• [0143]
    RecA protein coating of targeting polynucleotides is typically carried out as described in U.S. Ser. No. 07/910,791, filed 9 Jul. 1992 and U.S. Ser. No. 07/755,462, filed 4 Sep. 1991, and PCT US98/05223, which are incorporated herein by reference. Briefly, the targeting polynucleotide, whether double-stranded or single-stranded, is denatured by heating in an aqueous solution at 95-100° C. for five minutes, then placed in an ice bath for 20 seconds to about one minute followed by centrifugation at 0° C. for approximately 20 sec, before use. When denatured targeting polynucleotides are not placed in a freezer at −20° C. they are usually immediately added to standard recA coating reaction buffer containing ATP-gamma-S, at room temperature, and to this is added the recA protein. Alternatively, recA protein may be included with the buffer components and ATP-gamma-S before the polynucleotides are added.
  • [0144]
    RecA coating of targeting polynucleotide(s) is initiated by incubating polynucleotide-recA mixtures at 37° C. for 10-15 min. RecA protein concentration tested during reaction with polynucleotide varies depending upon polynucleotide size and the amount of added polynucleotide, and the ratio of recA molecule:nucleotide preferably ranges between about 3:1 and 1:3. When single-stranded polynucleotides are recA coated independently of their homologous polynucleotide strands, the mM and μM concentrations of AT{tilde over (P)}gamma-S and recA, respectively, can be reduced to one-half those used with double-stranded targeting polynucleotides (i.e., recA and ATP-gamma-S concentration ratios are usually kept constant at a specific concentration of individual polynucleotide strand, depending on whether a single- or double-stranded polynucleotide is used).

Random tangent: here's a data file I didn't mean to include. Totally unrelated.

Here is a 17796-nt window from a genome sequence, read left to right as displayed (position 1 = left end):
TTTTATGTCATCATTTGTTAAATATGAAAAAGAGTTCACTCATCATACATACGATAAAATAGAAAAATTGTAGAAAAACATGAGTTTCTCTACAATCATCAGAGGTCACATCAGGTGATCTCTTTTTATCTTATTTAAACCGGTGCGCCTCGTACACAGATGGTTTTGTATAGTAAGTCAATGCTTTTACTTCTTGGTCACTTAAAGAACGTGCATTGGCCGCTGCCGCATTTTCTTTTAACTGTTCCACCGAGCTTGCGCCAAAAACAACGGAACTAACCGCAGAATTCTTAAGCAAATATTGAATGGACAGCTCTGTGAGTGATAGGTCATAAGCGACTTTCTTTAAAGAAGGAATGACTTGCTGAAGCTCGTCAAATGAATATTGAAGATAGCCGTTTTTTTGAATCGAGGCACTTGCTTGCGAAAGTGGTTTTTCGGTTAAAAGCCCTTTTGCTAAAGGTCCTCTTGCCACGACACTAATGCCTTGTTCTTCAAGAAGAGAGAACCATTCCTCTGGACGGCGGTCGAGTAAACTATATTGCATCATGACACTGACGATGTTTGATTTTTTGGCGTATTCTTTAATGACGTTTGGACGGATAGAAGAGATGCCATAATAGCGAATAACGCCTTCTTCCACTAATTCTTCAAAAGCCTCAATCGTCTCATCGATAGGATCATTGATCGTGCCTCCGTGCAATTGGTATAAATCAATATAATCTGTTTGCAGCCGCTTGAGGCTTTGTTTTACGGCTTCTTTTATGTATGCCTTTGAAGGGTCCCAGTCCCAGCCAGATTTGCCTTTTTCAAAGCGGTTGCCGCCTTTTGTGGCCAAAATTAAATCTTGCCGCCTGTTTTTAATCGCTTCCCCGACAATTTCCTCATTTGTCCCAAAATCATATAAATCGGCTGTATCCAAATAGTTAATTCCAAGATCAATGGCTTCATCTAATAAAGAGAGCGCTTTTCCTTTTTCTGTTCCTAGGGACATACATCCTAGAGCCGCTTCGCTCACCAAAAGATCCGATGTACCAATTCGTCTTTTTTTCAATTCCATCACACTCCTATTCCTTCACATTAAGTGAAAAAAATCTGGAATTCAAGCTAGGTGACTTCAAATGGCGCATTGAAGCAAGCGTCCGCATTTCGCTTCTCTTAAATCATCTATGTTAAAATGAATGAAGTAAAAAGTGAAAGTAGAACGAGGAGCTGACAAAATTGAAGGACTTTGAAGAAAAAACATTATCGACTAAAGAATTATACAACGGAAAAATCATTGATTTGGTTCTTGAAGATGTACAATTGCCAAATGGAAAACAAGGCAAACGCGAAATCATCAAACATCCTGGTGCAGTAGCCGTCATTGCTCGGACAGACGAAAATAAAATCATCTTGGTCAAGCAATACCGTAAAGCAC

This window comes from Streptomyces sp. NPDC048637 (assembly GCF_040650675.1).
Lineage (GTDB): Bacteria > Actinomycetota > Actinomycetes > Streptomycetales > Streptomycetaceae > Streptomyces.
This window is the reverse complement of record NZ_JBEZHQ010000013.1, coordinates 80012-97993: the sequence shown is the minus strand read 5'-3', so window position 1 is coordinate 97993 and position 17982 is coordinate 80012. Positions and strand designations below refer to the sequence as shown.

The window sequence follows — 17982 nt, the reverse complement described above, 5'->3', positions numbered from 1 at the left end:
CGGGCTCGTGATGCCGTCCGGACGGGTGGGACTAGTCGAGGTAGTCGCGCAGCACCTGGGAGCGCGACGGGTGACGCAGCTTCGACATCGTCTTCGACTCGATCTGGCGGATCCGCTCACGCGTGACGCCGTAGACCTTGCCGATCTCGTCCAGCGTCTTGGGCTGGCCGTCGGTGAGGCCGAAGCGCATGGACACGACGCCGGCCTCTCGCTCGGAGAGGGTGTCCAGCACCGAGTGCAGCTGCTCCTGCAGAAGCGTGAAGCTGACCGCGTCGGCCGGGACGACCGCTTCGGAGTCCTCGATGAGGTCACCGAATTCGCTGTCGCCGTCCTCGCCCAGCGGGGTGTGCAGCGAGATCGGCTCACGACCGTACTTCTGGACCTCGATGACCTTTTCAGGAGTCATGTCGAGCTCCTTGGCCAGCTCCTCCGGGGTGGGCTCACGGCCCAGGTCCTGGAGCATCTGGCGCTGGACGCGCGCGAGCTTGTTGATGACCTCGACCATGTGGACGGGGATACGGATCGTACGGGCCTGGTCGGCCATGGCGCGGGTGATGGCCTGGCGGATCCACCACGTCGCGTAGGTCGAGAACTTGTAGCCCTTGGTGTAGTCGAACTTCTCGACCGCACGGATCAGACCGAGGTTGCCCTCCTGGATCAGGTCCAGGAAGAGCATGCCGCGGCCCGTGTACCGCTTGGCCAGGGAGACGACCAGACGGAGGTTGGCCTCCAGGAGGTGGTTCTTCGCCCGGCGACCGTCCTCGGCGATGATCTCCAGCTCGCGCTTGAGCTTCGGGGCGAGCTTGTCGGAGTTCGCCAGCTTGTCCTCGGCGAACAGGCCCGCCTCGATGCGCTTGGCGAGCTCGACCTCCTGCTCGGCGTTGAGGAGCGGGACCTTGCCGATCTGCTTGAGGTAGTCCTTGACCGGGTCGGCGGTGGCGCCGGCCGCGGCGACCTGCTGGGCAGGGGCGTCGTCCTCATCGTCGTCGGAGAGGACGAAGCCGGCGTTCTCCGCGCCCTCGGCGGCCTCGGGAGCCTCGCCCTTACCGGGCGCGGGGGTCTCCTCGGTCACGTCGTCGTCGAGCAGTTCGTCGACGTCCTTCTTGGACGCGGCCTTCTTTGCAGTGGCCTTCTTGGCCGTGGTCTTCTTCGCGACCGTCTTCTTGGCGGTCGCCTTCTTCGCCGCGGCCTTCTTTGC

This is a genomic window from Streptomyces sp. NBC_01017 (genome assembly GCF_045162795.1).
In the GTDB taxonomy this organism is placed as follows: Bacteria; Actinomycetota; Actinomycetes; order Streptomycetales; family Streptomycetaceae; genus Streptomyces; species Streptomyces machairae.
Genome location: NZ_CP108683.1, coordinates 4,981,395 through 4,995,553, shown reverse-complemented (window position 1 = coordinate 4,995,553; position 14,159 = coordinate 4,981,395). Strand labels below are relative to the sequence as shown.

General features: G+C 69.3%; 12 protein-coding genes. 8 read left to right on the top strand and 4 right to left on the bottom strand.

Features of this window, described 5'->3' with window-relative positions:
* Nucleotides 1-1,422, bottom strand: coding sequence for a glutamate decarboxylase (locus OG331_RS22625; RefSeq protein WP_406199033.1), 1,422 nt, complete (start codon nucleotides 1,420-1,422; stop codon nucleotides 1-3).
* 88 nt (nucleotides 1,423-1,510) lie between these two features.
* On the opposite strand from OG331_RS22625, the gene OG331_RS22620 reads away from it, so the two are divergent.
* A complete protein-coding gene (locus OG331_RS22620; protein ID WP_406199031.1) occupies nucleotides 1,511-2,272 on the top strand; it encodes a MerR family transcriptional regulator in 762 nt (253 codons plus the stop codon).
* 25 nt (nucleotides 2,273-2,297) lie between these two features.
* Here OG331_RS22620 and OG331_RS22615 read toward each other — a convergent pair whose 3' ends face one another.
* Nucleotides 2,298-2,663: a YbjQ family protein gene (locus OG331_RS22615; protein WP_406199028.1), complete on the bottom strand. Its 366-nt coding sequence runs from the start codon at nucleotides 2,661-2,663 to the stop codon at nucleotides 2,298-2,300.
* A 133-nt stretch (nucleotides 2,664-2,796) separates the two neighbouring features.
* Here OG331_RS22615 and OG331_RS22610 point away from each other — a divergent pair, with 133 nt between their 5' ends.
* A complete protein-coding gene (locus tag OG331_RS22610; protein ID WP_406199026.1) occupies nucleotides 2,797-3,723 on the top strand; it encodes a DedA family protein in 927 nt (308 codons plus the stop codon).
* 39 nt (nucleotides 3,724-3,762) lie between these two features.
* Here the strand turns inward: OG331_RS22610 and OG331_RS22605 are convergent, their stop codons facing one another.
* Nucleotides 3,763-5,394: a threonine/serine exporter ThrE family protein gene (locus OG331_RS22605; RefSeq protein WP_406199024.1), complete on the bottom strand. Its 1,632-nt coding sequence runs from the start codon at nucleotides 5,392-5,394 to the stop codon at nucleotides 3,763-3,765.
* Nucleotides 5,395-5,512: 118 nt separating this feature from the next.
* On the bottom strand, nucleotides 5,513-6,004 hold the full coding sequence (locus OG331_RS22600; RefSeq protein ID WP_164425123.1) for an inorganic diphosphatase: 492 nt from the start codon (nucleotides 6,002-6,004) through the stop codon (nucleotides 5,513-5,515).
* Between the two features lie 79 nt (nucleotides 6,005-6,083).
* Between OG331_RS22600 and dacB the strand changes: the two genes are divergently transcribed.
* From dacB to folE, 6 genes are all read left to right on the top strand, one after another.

• [0145]
    RecA protein coating of targeting polynucleotides is normally carried out in a standard 1× RecA coating reaction buffer. 10× RecA reaction buffer (i.e., 10× AC buffer) consists of: 100 mM Tris acetate (pH 7.5 at ° C.), 20 mM magnesium acetate, 500 mM sodium acetate, 10 mM DTT, and 50% glycerol). All of the targeting polynucleotides, whether double-stranded or single-stranded, typically are denatured before use by heating to 95-100° C. for five minutes, placed on ice for one minute, and subjected to centrifugation (10,000 rpm) at 0° C. for approximately 20 seconds (e.g., in a Tomy centrifuge). Denatured targeting polynucleotides usually are added immediately to room temperature RecA coating reaction buffer mixed with AT{tilde over (P)}gamma-S and diluted with double-distilled H2O as necessary.
  • [0146]
    A reaction mixture typically contains the following components: (i) 0.2-4.8 mM AT{tilde over (P)}gamma-S; and (ii) between 1-100 ng/μl of targeting polynucleotide. To this mixture is added about 1-20 μl of recA protein per 10-100 μl of reaction mixture, usually at about 2-10 mg/ml (purchased from Pharmacia or purified), and is rapidly added and mixed. The final reaction volume—for RecA coating of targeting polynucleotide is usually in the range of about 10-500 μl. RecA coating of targeting polynucleotide is usually initiated by incubating targeting polynucleotide-RecA mixtures at 37° C. for about 10-15 min.
  • [0147]